A fracture mechanics study of cortical bone is presented to investigate the contribution, development morphology of microcracking in cortical bone during crack propagation. Post-hoc analyses of microcrack orientation, crack propagation velocity and fracture surface roughness were conducted on previously tested human and bovine bone compact tension specimens. It was found that, consistent with its higher toughness, bovine bone formed significantly more longitudinal, transverse and inclined microcracks than human bone. However, in human bone more of the microcracks that formed were longitudinal than transverse or inclined, a feature that would optimise bone's toughness. Crack propagation velocity in human and bovine bone displayed the same characteristic pattern with crack extension, where an increase in velocity is followed by a consequent decrease and vice versa. On the basis of this pattern, a model or crack propagation has been proposed. It provides a detailed account of mocrocrack formation and contribution towards the propagation of a fracture crack. Analyses of fracture surfaces indicated that, consistent with its higher toughness, bovine bone displays a rougher surface than human bone but they both have the same basic fractured element, i.e. a mineralised collagen fibril.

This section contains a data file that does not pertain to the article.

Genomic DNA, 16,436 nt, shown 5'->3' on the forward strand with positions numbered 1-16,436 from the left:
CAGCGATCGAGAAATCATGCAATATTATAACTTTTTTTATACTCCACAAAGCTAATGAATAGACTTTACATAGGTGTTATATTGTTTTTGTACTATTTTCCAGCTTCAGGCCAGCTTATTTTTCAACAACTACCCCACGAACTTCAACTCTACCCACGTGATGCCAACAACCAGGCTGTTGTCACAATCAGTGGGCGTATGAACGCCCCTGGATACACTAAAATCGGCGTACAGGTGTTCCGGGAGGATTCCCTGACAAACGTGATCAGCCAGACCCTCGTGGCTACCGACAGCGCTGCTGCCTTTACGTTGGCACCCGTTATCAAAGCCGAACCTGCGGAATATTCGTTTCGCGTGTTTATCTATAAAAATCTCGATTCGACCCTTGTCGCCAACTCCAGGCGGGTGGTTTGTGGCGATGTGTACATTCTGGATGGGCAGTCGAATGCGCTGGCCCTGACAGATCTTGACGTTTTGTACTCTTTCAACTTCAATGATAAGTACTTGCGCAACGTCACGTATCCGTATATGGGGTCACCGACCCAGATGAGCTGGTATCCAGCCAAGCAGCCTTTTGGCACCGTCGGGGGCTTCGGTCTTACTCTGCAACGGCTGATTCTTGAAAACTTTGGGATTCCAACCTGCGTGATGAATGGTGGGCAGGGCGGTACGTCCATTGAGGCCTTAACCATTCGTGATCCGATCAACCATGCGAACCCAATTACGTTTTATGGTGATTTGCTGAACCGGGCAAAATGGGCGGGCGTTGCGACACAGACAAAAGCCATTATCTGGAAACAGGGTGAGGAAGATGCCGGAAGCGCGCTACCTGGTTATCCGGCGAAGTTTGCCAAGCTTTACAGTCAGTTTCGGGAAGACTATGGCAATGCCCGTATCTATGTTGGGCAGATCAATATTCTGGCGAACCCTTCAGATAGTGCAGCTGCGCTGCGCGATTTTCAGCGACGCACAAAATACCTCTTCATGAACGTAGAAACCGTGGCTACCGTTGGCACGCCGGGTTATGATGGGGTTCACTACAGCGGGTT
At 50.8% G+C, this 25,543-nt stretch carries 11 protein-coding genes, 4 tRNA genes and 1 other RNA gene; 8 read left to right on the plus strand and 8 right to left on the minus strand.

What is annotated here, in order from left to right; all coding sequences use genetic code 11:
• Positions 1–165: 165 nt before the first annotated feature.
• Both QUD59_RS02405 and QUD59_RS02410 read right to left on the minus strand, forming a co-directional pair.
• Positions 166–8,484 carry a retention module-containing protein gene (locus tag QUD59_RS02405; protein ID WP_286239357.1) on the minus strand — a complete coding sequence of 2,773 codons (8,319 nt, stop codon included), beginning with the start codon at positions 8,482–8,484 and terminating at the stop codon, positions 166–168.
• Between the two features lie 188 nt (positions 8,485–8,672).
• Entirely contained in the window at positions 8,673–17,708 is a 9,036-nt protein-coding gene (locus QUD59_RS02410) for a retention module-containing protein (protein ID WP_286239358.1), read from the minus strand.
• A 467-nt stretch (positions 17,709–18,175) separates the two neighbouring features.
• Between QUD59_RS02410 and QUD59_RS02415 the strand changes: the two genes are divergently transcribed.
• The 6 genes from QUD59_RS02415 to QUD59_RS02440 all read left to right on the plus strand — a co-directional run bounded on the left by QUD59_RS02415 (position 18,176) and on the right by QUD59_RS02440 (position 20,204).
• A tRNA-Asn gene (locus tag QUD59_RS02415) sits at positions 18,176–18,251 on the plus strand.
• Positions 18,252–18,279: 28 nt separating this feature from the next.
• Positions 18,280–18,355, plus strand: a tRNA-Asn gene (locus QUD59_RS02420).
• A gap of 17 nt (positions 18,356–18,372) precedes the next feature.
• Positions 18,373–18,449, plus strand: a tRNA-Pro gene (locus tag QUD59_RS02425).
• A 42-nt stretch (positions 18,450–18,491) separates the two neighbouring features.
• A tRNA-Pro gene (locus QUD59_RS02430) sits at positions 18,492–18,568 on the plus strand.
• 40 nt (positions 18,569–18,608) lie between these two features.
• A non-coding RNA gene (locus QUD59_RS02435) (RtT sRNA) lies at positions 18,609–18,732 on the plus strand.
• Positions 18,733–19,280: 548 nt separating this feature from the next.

Cortical bone fracture; Fracture toughness; Frontal process zone; Crack propagation velocity; Fractography; Mineralised collagen fibril